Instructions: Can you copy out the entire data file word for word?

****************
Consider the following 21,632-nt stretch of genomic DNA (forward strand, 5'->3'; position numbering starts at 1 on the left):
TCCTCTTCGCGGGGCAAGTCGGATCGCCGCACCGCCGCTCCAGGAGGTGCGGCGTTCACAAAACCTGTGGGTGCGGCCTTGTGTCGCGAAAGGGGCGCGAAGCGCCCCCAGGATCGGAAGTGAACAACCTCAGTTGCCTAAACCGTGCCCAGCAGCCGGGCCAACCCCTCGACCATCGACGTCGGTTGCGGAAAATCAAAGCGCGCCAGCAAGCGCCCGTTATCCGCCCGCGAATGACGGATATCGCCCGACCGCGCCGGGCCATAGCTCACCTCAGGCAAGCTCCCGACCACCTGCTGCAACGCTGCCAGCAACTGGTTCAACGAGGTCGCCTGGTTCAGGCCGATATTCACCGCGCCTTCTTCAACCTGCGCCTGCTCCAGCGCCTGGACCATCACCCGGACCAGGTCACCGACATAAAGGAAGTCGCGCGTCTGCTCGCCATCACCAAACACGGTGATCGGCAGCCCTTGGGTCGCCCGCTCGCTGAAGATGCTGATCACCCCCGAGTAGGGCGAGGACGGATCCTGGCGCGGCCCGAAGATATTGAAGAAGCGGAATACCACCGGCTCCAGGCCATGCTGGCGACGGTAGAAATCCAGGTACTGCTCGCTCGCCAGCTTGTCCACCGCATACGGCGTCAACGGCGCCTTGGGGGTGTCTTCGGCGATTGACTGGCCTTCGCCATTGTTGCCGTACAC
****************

Consider the following 21,632-nt stretch of genomic DNA (forward strand, 5'->3'; position numbering starts at 1 on the left):
TCCTCTTCGCGGGGCAAGTCGGATCGCCGCACCGCCGCTCCAGGAGGTGCGGCGTTCACAAAACCTGTGGGTGCGGCCTTGTGTCGCGAAAGGGGCGCGAAGCGCCCCCAGGATCGGAAGTGAACAACCTCAGTTGCCTAAACCGTGCCCAGCAGCCGGGCCAACCCCTCGACCATCGACGTCGGTTGCGGAAAATCAAAGCGCGCCAGCAAGCGCCCGTTATCCGCCCGCGAATGACGGATATCGCCCGACCGCGCCGGGCCATAGCTCACCTCAGGCAAGCTCCCGACCACCTGCTGCAACGCTGCCAGCAACTGGTTCAACGAGGTCGCCTGGTTCAGGCCGATATTCACCGCGCCTTCTTCAACCTGCGCCTGCTCCAGCGCCTGGACCATCACCCGGACCAGGTCACCGACATAAAGGAAGTCGCGCGTCTGCTCGCCATCACCAAACACGGTGATCGGCAGCCCTTGGGTCGCCCGCTCGCTGAAGATGCTGATCACCCCCGAGTAGGGCGAGGACGGATCCTGGCGCGGCCCGAAGATATTGAAGAAGCGGAATACCACCGGCTCCAGGCCATGCTGGCGACGGTAGAAATCCAGGTACTGCTCGCTCGCCAGCTTGTCCACCGCATACGGCGTCAACGGCGCCTTGGGGGTGTCTTCGGCGATTGACTGGCCTTCGCCATTGTTGCCGTACAC